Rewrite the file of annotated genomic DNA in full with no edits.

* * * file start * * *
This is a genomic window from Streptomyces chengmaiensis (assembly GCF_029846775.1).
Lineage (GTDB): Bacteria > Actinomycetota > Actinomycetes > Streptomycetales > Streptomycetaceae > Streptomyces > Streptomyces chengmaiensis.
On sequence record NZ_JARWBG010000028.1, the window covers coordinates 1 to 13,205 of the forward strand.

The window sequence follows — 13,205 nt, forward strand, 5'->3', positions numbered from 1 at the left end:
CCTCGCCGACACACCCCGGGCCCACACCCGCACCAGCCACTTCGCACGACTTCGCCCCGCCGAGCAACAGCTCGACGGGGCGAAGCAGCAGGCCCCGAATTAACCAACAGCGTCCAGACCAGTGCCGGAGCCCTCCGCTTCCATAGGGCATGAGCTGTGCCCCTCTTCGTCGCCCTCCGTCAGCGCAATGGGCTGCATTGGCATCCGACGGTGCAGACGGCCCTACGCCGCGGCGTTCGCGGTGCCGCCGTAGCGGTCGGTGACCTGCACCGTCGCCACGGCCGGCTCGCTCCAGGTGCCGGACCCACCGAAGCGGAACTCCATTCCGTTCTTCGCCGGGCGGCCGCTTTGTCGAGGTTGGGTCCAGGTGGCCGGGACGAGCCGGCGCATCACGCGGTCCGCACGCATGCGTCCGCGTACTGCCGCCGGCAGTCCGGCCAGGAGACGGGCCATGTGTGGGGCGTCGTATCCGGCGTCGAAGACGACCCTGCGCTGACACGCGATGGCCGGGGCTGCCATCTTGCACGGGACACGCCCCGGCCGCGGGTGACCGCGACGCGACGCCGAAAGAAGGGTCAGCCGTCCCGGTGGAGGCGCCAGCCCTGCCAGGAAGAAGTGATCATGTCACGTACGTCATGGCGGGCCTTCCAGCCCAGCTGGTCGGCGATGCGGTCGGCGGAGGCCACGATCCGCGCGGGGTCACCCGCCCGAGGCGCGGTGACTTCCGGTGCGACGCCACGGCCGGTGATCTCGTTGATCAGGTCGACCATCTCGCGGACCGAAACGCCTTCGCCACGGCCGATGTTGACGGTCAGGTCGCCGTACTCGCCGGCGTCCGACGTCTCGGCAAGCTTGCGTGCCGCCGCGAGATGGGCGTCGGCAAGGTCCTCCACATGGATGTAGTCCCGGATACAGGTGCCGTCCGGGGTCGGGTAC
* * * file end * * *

This is a genomic window from Streptomyces chengmaiensis (assembly GCF_029846775.1).
Lineage (GTDB): Bacteria > Actinomycetota > Actinomycetes > Streptomycetales > Streptomycetaceae > Streptomyces > Streptomyces chengmaiensis.
On sequence record NZ_JARWBG010000028.1, the window covers coordinates 1 to 13,205 of the forward strand.

The window sequence follows — 13,205 nt, forward strand, 5'->3', positions numbered from 1 at the left end:
CCTCGCCGACACACCCCGGGCCCACACCCGCACCAGCCACTTCGCACGACTTCGCCCCGCCGAGCAACAGCTCGACGGGGCGAAGCAGCAGGCCCCGAATTAACCAACAGCGTCCAGACCAGTGCCGGAGCCCTCCGCTTCCATAGGGCATGAGCTGTGCCCCTCTTCGTCGCCCTCCGTCAGCGCAATGGGCTGCATTGGCATCCGACGGTGCAGACGGCCCTACGCCGCGGCGTTCGCGGTGCCGCCGTAGCGGTCGGTGACCTGCACCGTCGCCACGGCCGGCTCGCTCCAGGTGCCGGACCCACCGAAGCGGAACTCCATTCCGTTCTTCGCCGGGCGGCCGCTTTGTCGAGGTTGGGTCCAGGTGGCCGGGACGAGCCGGCGCATCACGCGGTCCGCACGCATGCGTCCGCGTACTGCCGCCGGCAGTCCGGCCAGGAGACGGGCCATGTGTGGGGCGTCGTATCCGGCGTCGAAGACGACCCTGCGCTGACACGCGATGGCCGGGGCTGCCATCTTGCACGGGACACGCCCCGGCCGCGGGTGACCGCGACGCGACGCCGAAAGAAGGGTCAGCCGTCCCGGTGGAGGCGCCAGCCCTGCCAGGAAGAAGTGATCATGTCACGTACGTCATGGCGGGCCTTCCAGCCCAGCTGGTCGGCGATGCGGTCGGCGGAGGCCACGATCCGCGCGGGGTCACCCGCCCGAGGCGCGGTGACTTCCGGTGCGACGCCACGGCCGGTGATCTCGTTGATCAGGTCGACCATCTCGCGGACCGAAACGCCTTCGCCACGGCCGATGTTGACGGTCAGGTCGCCGTACTCGCCGGCGTCCGACGTCTCGGCAAGCTTGCGTGCCGCCGCGAGATGGGCGTCGGCAAGGTCCTCCACATGGATGTAGTCCCGGATACAGGTGCCGTCCGGGGTCGGGTAC